Former Cubs draftee Dontrelle Willis is back and hoping to return to form
BY GORDON WITTENMYER email@example.com February 20, 2013 10:52PM
Florida Marlins starting pitcher Dontrelle Willis fires to the plate against the Montreal Expos during the first inning in Montreal Sunday, July 13, 2003 (AP Photo/Andre Pichette)
Updated: March 22, 2013 10:45AM
MESA, Ariz. – Dontrelle Willis can dream.
But he’s in no place to do that – mentally or literally – as he unpacks his belongings and moves into a locker in the Cubs’ minor-league clubhouse Wednesday afternoon.
A few hours earlier the same room was bustling with big-league ballplayers, including seven-time All-Star Alfonso Soriano, who occupied the stall that now belongs to Willis.
Now the room is quiet and strewn with box parts and tape, after the big leaguers cleared out to move up the street for the start of spring training games, Willis having come in a back door after everyone else was gone to claim his place and get to work.
``You just never know. Crazier things have happened,’’ says the left-hander with a World Series ring, a 22-win season, two All-Star appearances and more baffling setbacks in his career than victories since then.
``But you have to be straight with yourself,’’ he adds. ``Let’s take baby steps here. I was out of baseball four months ago, so to be in the big leagues – let’s just be humble and work hard and go from there.’’
It’s hard to get more humble than Fitch Park on a cold, rainy day in February.
``I was telling my family, we laugh about it, that I’m actually in the same locker room as I was when I was 18, 19 years old,’’ he says. ``That’s a really cool feeling that everything comes full circle.’’
He can hope. At some point maybe dream.
For now, the man once known as the D-Train – a guy who at one time joined Ken Griffey Jr. as one of only two major leaguers who had a Nike shoe named after him – returns to his original organization at 31 the way he left at 20 in that ill-fated trade to the Florida Marlins: as a minor-leaguer far from the big leagues with a lot to prove.
The Cubs plan to use him at least early in the Cactus League schedule as a backup in games for the scheduled pitchers.
And Willis, who wound up here in large part through relationships he has with several people in the organization, said he’s preparing for any role, including possible relief, despite the fact he’s started in all but three of his 205 big-league games and that media reports said a disagreement over his role was behind his sudden exit and “retirement” from the Baltimore Orioles’ AAA affiliate last summer.
Of that official retirement, he said Wednesday it was all about ``an illness in the family’’ that forced him to return home to Scottsdale, Ariz.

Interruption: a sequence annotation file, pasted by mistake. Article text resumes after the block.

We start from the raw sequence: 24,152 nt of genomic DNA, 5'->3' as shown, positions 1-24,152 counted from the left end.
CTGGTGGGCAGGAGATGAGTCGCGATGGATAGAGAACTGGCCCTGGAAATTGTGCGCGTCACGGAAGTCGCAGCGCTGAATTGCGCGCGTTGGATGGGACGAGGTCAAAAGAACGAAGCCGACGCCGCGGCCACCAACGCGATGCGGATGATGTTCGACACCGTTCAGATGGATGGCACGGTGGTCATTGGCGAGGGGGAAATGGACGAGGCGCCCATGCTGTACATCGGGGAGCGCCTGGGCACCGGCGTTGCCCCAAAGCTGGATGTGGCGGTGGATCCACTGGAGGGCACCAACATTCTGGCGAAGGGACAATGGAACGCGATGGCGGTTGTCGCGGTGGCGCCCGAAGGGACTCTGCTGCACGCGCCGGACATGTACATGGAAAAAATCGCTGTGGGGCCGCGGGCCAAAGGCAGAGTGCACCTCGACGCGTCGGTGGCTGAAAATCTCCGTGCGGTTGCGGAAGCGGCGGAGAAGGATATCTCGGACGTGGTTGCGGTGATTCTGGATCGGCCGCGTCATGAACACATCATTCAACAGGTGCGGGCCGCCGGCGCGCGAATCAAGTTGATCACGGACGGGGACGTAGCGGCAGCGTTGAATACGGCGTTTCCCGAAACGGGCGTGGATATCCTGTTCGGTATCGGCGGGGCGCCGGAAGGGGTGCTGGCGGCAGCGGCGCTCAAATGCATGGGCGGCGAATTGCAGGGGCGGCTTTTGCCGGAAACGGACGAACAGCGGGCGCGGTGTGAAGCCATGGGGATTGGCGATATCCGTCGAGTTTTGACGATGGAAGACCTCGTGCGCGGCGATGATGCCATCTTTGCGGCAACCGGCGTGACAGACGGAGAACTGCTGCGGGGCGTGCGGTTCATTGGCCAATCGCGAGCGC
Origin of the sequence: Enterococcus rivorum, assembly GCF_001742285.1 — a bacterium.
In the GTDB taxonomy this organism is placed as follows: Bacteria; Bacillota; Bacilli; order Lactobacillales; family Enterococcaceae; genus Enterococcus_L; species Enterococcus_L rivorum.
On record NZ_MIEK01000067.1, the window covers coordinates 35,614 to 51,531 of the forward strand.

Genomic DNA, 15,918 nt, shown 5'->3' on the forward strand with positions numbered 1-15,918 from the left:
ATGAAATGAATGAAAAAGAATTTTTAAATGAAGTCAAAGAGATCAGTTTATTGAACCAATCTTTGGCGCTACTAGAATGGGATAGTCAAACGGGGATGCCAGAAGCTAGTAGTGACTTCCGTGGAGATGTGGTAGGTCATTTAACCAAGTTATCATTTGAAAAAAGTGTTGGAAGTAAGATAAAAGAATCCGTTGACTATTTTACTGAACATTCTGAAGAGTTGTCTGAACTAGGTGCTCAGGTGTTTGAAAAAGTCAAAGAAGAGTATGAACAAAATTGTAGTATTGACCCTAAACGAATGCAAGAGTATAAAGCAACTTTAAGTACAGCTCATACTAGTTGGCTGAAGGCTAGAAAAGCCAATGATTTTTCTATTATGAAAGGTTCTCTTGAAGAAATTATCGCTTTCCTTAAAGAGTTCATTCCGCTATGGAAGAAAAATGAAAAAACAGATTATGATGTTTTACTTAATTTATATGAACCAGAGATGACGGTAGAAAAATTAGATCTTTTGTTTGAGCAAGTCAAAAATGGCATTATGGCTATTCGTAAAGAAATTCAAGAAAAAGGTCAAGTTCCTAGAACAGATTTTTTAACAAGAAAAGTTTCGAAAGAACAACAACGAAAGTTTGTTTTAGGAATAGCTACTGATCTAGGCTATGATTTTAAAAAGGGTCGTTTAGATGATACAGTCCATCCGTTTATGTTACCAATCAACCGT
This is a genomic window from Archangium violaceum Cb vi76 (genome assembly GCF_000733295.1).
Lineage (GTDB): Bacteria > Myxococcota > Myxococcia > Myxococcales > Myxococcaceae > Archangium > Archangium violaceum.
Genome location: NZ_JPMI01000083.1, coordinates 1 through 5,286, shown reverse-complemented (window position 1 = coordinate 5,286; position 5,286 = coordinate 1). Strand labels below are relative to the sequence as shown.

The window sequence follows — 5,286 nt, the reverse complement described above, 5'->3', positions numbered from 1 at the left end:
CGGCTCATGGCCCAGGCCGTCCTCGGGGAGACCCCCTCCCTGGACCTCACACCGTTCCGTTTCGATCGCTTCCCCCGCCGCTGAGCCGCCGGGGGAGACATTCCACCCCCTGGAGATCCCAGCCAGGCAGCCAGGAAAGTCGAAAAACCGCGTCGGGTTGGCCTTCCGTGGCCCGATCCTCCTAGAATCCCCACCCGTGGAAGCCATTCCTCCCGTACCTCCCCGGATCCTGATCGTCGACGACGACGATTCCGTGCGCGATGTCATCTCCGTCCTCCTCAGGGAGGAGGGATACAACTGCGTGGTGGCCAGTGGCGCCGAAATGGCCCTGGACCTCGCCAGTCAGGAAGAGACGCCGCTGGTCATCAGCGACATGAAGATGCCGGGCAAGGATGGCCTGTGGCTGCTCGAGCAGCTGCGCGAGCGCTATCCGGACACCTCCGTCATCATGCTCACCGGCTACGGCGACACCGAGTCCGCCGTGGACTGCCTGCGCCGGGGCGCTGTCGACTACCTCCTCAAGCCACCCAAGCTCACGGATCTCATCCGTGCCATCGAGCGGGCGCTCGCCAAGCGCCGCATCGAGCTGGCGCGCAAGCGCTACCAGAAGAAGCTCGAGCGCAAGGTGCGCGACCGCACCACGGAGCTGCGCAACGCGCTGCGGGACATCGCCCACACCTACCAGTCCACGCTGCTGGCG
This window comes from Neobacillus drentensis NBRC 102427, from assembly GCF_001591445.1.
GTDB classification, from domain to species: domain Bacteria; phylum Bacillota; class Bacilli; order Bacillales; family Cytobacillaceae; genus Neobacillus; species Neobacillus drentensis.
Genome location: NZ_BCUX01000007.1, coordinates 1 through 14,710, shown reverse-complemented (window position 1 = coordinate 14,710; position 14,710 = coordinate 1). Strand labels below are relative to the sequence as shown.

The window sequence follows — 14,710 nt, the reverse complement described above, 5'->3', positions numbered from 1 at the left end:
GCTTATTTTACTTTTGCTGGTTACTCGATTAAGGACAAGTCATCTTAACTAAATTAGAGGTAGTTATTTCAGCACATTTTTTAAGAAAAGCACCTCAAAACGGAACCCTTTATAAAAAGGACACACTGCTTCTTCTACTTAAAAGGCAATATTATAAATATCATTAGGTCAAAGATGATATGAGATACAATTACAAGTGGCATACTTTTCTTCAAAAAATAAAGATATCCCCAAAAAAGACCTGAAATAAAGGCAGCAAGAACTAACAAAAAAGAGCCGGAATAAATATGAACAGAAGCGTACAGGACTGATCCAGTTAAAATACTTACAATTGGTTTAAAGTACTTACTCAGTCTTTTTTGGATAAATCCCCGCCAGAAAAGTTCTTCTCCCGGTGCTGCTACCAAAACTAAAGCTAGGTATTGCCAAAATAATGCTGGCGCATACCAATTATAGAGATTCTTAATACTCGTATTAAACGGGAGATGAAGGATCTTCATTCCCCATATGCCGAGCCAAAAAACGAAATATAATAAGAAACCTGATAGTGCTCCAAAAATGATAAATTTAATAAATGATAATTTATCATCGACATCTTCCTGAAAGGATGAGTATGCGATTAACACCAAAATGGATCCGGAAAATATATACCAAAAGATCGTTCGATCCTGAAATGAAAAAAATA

``Once everything got better with the situation, now everybody wanted me to get out,’’ he said, laughing.
The confusion over the split with the Orioles is just part of that lengthy, improbable, and surreal path he took to wind up back where he started.
It’s a path that took him to the top of the game barely a year after the trade – winning 14 games and the Rookie of the Year award in 2003 for the Marlins team that broke Cub fans’ hearts, the following that up two years later with a 22-10 season that put him second to Chris Carpenter in Cy Young voting.
He never had a winning season again, his ERA and walk rates rising as he went first to Detroit in the Miguel Cabrera trade, then to five more organizations in three years – winning just four big-league games the last five years combined.
``I don’t know, man,’’ says Willis, who more than once was put on the disabled list by the Tigers for anxiety disorder after repeated bouts of the “yips,” though the clinical depth of the diagnoses isn’t clear, and he wasn’t prescribed medication.
``I get asked that all the time, and I don’t really care enough to really – I’m not that complex of a guy. … Maybe in Detroit I was trying too hard. … When you’re trying hard and stuff like that, then it gets complex.
``But then after that I had fun playing baseball again.’’
Whether he ever wears a Cubs uniform on the mound at Wrigley Field, Willis will always have a place etched painfully into the heart of Cubs lore as a member of the 2003 Marlins – coincidentally the starting pitcher who was shelled by the Cubs in a loss that put the Marlins down three games to one and set the stage for infamy.
Three days later, he pitched an inning of relief of the fateful Game 6 and was in the dugout when Moises Alou and Steve Bartman converged.
``When that happened, I’ll never forget [catcher] Mike Redmond,’’ Willis says, ``who yells in the dugout, `Let’s make that guy famous!’
``If you tried to play it out again, it probably wouldn’t happen. You probably wouldn’t get those hits; [Alex] Gonzalez, a Gold Glover, he probably doesn’t boot that ball. It’s just the stars were aligned right, and it just fell our way.
``To be able to beat a team that was probably one of the better Cubs teams of all time, it’s probably one of the monumental victories for us. Going into Yankee Stadium was actually easier, if you believe it or not, than going into Wrigley.
``I mean, you could smell it, going in there. It’s 3-1, it’s 100 years. … It’s the reason we love sports, because there’s always a sense you might be part of something great, or see something great.’’
Maybe that helps explain why he’s here on this day, unpacking boxes, claiming a spot in another minor-league clubhouse.
``It goes fast,’’ he says when reminded that Bartman game was nearly 10 years ago. ``Some of the coaches have been telling stories about how they kicked my butt. It’s fun in that aspect.
``But,’’ he adds, snapping his fingers, ``it’s gone like that.’’